Lehman Brothers Journey

Lehman Brothers was founded in 1850 by two cotton brokers in Montgomery, Ala. The firm moved to New York City after the Civil War and grew into one of Wall Street’s investment giants, despite period brushes with death. On Sept. 14, 2008, the investment bank announced that it would file for liquidation after huge losses in the mortgage market and a loss of investor confidence crippled it and it was unable to find a buyer.

Lehman’s slow collapse began as the mortgage market crisis unfolded in the summer of 2007, when its stock began a steady fall from a peak of $82 a share. The fears were based on the fact that the firm was a major player in the market for subprime and prime mortgages, and that as the smallest of the major Wall Street firms, it faced a larger risk that large losses could be fatal.

As the crisis deepened in 2007 and early 2008, the storied investment bank defied expectations more than once, just it had many times before, as in 1998, when it seemed to teeter after a worldwide currency crisis, only to rebound strongly.

Lehman managed to avoid the fate of Bear Stearns, the other of Wall Street’s small fry, which was bought by JP Morgan Chase at a bargain basement price under the threat of bankruptcy. Lehman and Bear Stearns had a number of similarities. Both had relatively small balance sheets, they were heavily dependent on the mortgage market, and they relied heavily on the “repo” or repurchase market, most often used as a short-term financing tool.

But by the summer of 2008 the roller coaster ride started to have more downs than ups. A series of write offs was accompanied by new offerings to seek capital to bolster its finances.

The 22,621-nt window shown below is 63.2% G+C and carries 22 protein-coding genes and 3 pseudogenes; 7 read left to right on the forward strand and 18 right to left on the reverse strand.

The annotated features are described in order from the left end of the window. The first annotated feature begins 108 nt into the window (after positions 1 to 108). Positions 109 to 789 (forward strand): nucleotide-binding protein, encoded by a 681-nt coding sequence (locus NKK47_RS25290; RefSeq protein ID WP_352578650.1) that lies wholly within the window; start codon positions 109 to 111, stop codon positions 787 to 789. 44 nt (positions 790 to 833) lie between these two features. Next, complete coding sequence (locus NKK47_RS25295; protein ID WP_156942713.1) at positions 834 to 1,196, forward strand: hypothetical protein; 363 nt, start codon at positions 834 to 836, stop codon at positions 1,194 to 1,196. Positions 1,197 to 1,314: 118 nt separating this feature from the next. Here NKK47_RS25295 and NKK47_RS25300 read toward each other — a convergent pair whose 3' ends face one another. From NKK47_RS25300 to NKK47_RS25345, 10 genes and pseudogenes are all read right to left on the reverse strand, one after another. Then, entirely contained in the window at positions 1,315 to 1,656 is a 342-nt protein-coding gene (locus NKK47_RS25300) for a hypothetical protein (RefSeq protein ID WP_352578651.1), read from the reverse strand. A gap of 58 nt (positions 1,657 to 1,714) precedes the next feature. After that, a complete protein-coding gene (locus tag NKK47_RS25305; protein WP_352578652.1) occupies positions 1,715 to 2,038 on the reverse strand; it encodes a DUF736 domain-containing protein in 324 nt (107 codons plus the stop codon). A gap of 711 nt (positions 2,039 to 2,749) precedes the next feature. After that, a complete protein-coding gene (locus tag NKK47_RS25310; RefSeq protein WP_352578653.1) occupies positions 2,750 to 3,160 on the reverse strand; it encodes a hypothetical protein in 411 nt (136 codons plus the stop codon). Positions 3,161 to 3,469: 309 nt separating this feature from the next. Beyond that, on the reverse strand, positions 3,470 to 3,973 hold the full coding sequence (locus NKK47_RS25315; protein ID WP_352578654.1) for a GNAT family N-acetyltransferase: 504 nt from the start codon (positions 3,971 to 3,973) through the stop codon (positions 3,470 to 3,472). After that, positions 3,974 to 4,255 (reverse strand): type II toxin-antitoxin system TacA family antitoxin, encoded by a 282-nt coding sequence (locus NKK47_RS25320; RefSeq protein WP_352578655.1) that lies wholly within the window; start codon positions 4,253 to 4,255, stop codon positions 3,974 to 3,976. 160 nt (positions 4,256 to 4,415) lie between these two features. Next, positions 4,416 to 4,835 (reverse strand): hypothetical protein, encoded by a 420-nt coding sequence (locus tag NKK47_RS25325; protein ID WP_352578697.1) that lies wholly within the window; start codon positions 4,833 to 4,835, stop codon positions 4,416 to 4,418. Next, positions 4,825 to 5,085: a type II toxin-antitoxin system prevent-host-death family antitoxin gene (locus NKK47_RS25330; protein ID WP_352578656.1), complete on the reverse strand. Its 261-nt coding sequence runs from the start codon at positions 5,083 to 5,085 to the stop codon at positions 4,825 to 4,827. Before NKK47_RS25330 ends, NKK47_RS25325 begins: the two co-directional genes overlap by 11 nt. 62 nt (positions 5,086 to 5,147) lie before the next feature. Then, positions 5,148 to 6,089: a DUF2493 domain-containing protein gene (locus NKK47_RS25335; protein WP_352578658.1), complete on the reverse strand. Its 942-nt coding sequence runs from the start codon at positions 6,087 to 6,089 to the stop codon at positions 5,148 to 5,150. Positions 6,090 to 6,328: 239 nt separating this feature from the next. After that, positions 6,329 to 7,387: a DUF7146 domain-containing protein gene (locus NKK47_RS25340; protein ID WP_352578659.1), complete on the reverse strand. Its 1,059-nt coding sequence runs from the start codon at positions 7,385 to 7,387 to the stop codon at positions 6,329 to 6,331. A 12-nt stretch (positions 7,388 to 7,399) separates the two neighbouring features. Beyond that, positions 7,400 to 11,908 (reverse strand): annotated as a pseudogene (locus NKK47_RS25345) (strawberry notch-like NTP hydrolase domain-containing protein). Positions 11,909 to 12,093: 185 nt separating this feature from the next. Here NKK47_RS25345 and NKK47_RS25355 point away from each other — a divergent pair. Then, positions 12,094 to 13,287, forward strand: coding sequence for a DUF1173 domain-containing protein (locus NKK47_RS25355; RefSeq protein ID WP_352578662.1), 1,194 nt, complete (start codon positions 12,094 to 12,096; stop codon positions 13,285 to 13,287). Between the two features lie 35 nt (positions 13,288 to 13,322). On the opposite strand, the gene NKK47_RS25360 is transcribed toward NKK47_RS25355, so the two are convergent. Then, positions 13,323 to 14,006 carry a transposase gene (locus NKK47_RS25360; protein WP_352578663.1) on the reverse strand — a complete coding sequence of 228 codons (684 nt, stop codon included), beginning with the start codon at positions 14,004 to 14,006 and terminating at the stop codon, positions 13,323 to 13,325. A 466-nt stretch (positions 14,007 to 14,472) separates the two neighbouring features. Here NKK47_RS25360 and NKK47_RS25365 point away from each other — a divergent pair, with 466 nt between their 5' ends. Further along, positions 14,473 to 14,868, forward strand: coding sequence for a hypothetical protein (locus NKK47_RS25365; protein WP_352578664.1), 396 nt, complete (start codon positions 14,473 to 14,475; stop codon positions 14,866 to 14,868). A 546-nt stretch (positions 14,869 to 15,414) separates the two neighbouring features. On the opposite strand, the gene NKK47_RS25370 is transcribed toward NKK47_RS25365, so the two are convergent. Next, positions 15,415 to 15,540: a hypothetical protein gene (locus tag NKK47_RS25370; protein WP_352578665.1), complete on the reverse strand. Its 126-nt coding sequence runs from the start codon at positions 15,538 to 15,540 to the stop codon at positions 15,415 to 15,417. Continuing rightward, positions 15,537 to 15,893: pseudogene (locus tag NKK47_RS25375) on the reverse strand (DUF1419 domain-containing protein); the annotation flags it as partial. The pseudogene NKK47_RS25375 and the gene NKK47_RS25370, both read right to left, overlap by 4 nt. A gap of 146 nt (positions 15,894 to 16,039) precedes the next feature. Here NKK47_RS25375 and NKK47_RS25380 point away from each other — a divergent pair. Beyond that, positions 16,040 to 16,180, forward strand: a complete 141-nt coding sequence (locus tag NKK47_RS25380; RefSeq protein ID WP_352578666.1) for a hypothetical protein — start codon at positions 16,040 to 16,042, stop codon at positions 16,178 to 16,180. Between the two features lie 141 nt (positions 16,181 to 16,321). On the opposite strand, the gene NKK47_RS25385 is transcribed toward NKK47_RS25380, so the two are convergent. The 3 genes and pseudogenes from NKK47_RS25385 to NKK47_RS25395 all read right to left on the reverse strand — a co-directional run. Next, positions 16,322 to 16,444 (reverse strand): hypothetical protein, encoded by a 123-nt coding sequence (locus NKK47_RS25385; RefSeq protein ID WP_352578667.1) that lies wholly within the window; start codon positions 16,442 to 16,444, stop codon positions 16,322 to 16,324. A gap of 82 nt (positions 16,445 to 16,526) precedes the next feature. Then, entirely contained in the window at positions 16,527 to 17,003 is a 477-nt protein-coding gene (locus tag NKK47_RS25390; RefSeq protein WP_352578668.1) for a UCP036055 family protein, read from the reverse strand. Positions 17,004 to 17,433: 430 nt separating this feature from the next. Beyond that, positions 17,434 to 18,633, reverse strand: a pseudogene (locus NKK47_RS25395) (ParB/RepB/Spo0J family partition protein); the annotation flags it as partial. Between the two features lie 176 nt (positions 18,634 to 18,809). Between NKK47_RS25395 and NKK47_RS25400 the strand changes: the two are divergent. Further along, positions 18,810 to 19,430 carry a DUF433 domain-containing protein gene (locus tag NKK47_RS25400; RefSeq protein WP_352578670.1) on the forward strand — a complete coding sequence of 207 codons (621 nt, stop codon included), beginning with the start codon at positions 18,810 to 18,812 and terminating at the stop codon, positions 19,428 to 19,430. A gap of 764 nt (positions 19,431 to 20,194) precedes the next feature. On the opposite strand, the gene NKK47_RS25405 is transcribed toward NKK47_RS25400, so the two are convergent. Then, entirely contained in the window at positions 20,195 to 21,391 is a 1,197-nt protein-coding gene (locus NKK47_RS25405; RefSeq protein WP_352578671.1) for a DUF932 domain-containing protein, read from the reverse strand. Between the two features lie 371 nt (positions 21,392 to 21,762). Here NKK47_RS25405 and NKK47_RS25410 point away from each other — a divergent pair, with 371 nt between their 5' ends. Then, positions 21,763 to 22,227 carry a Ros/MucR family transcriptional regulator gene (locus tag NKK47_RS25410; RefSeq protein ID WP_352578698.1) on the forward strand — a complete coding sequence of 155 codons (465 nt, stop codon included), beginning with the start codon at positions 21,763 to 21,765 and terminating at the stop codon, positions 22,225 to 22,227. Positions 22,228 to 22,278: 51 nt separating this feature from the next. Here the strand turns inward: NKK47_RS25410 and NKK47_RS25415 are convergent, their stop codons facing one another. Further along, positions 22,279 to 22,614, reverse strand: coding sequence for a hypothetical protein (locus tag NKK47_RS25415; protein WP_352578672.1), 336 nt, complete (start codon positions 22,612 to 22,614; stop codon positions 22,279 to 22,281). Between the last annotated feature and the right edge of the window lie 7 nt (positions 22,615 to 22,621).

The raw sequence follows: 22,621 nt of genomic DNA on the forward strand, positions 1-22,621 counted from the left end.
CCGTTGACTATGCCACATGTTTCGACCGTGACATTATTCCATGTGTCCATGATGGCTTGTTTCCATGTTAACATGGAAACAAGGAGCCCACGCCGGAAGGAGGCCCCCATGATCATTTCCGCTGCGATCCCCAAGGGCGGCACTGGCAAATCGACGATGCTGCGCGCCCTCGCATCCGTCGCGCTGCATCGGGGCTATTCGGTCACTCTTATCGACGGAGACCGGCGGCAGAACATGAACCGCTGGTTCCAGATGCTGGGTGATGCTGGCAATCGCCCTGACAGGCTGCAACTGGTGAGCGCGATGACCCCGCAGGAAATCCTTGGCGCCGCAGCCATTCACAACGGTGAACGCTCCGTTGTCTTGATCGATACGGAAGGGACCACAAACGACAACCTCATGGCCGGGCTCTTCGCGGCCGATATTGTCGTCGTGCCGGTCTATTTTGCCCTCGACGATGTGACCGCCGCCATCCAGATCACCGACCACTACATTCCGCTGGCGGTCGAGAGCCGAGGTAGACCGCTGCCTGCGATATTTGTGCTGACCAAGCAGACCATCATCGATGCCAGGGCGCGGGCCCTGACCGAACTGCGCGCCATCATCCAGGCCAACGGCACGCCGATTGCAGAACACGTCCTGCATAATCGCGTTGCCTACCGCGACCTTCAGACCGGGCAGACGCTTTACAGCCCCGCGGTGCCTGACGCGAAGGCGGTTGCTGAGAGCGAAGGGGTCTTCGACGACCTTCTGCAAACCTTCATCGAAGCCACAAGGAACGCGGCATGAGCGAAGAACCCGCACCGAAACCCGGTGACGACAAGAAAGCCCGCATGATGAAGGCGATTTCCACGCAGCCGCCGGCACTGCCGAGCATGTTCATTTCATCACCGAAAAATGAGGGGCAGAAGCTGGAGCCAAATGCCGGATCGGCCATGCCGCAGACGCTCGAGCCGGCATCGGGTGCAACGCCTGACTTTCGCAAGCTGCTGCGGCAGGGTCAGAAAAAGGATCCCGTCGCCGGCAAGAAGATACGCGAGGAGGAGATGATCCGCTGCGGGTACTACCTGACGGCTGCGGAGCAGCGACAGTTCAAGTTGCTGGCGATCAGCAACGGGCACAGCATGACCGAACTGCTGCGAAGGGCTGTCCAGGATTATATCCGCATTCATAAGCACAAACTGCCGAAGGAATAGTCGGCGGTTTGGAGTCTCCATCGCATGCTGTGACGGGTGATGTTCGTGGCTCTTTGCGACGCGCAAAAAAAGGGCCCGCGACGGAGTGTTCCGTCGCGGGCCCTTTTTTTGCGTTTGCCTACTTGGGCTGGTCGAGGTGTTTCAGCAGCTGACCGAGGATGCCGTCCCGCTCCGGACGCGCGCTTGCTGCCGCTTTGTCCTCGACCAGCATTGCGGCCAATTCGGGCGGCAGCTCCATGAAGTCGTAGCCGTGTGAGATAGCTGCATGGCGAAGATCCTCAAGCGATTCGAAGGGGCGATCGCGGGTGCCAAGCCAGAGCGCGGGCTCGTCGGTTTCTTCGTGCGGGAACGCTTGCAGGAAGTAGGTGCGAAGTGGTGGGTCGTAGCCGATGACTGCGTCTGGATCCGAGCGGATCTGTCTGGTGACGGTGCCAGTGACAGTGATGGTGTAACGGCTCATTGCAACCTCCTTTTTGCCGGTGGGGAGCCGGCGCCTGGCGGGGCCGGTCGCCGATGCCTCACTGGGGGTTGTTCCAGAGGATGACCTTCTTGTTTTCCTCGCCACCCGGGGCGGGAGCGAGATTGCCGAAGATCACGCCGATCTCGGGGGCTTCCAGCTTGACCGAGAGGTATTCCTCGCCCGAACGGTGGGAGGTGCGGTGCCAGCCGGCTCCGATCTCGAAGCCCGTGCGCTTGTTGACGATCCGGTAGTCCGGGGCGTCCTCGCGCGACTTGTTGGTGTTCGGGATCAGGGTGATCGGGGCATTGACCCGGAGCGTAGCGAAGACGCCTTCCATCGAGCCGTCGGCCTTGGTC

Lehman also fought a running battle with short sellers. The company accused them of spreading rumors to drive down the stock’s price; Lehman’s critics responded by questioning whether the firm had come clean about the true size of its losses. As time passed and losses mounted, an increasing number of investors sided with the critics.

On June 9, 2008, Lehman announced a second-quarter loss of $2.8 billion, far higher than analysts had expected. The company said it would seek to raise $6 billion in fresh capital from investors. But those efforts faltered, and the situation grew more dire after the government on Sept. 8 announced a takeover of Fannie Mae and Freddie Mac. Lehman’s stock plunged as the markets wondered whether the move to save those mortgage giants made it less likely that Lehman might be bailed out.

On Sept. 10, the investment bank said that it would spin off the majority of its remaining commercial real estate holdings into a new public company. And it confirmed plans to sell a majority of its investment management division in a move that it expects to generate $3 billion. It also announced its latest round of bad news — an expected loss of $3.9 billion, or $5.92 a share, in the third quarter after $5.6 billion in write-downs.
By the weekend of Sept. 13-14, it was clear that it was do or die for Lehman. The Treasury had made clear that no bailout would be forthcoming. Treasury Secretary Henry M. Paulson Jr. and Federal Reserve officials did encourage other financial institutions to buy Lehman, but by the end of the weekend the two main suitors, Barclay’s and Bank of American, had both said no. Lehman had reached the end of the line.

Taken from the source NYTimes.com

To read more news and recent information about financial condition in America, NYTimes must be in your hand.

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